North Korea showed off a giant inter-continental ballistic missile (ICBM) at its annual military parade on Saturday (October 10). The missile that moved through the streets of Pyongyang on an 11-axle transporter vehicle during the early hours of Saturday has long-range capability, including striking the U.S.
While showing off its missile capabilities isn't new for country's Supreme Leader Kim Jong Un, in the two previous years, such items were absent. Thus, it brings to the question of why now.
To answer it briefly, it's because of the upcoming U.S. Presidential Election scheduled for November 3. In the previous two years, Pyongyang had been involved in a trilateral dialogue with arch-enemy South Korea and the U.S. But with the 2019 Vietnam Summit failing to yield any result, the tensions among the three have escalated once again in the last few months.
Kim wanted to showcase his strength but instead of sticking the rhetoric of issuing threats, he said the missiles were for self-defense and would "never be abused or used first under any circumstances." The parade was to mark the 75th anniversary of North Korea's ruling Workers' Party.
The new missile, as per analysts, is an upgraded and enlarged version of the Hwasong-15, North Korea's longest-range missile that is capable of hitting the U.S. According to the Director for Non-Proliferation and Nuclear Policy at the International Institute for Strategic Studies, Michael Elleman, the new ICBM has the capability of carrying 2,000 to 3,500 kilograms payload to any part of North America.
That makes the missile more powerful than Soviet R-16 or R-26 ICBMs, Reuters reported. As per experts, the new ICBM can carry multiple independent re-entry vehicles (MIRVs), enabling it to strike more targets at once. That means interception will be difficult. There was also Pukguksong-4, North Korea's new submarine-based ballistic missile.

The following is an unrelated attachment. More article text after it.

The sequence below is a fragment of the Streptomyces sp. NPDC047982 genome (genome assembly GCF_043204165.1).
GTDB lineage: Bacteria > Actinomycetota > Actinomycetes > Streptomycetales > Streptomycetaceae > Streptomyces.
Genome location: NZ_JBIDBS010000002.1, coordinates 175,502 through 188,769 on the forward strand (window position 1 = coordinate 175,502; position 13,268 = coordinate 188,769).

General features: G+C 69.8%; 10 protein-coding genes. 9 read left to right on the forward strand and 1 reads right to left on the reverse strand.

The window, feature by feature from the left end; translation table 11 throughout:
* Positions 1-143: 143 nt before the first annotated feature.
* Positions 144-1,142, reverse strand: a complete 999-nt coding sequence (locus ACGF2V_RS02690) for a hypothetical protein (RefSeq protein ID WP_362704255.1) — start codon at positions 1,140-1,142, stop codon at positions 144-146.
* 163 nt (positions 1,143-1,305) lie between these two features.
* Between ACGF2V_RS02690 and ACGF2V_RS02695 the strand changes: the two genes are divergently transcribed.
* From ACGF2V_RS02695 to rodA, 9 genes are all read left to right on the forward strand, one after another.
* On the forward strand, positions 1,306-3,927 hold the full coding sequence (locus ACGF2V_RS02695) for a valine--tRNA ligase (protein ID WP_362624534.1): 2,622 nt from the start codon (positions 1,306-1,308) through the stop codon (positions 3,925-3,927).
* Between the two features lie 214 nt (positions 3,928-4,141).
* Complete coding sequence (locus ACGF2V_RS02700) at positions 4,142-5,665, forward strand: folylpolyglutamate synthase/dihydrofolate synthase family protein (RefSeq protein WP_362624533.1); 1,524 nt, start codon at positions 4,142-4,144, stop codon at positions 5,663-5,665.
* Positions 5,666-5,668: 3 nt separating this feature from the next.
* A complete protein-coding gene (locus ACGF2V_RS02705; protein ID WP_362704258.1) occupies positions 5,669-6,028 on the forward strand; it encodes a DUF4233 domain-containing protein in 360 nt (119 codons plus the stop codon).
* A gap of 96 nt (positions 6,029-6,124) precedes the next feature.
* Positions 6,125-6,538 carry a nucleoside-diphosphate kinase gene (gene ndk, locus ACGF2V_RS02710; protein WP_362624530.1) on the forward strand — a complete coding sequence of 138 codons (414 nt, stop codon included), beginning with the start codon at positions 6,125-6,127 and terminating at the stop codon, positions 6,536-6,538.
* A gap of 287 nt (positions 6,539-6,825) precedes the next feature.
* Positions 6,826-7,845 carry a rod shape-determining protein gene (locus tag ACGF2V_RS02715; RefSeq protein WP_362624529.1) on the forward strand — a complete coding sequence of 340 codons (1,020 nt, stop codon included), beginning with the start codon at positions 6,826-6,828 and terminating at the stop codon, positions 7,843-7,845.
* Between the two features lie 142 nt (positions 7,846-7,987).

According to former U.S. intelligence officer for North Korea, Markus Garlauskas, by showing off the new ICBM, Pyongyang wanted to dismiss any doubts regarding its capability to strike the U.S. It was also to show that North Korea was preparing to test more capable missiles. "If the Hwasong-15 could carry a 'super-large' nuclear warhead to anywhere in the U.S., then the natural question is what can this larger missile carry?" he said.
Another Missile Test Coming?
Lee Ho Ryung, a researcher at Korea Institute for Defense Analysis, told the National Public Radio that such ICBMs might not be operational and just replicas or mock-ups. It was a low-risk approach to send a message that test-firing a missile that could provoke countries like the U.S., Japan and South Korea. But with failing diplomatic talks with the U.S. and the South, Kim said earlier this year that there would be new additions to his arsenal and testing nuclear weapons.
"They're not as likely to conduct a test launch that would provoke countries such as the U.S because they want to leave room for diplomacy," Lee said.
Since the test-firing Hwasong-15, North Korea hasn't launched an ICBM. During this period, North Korea tested several short-range missiles. Although those are not designed to reach the U.S., those could disseminate U.S. bases in the South where over 28,500 American troops are stationed.
Hence, it is widely expected that Pyongyang will test-fire the larger missile in the coming days, probably before November 3 to send a message to U.S. President Donald Trump and his Democratic opponent Joe Biden. "It seems highly unlikely they would try to deploy this system without testing it at least once," said Jenny Town, a fellow at the Stimson Center.
That way, Kim can also divert attention from the flailing economic conditions in the North. Since the Coronavirus pandemic began, the country's borders with China have remained closed while two typhoons and floods have devastated the country within a short period of time.
There was also a severe food shortage in the country due to that reason, meaning Kim failed to meet the five-year economic plan he put forward. By showing military strength, Kim can sway public support, albeit, momentarily.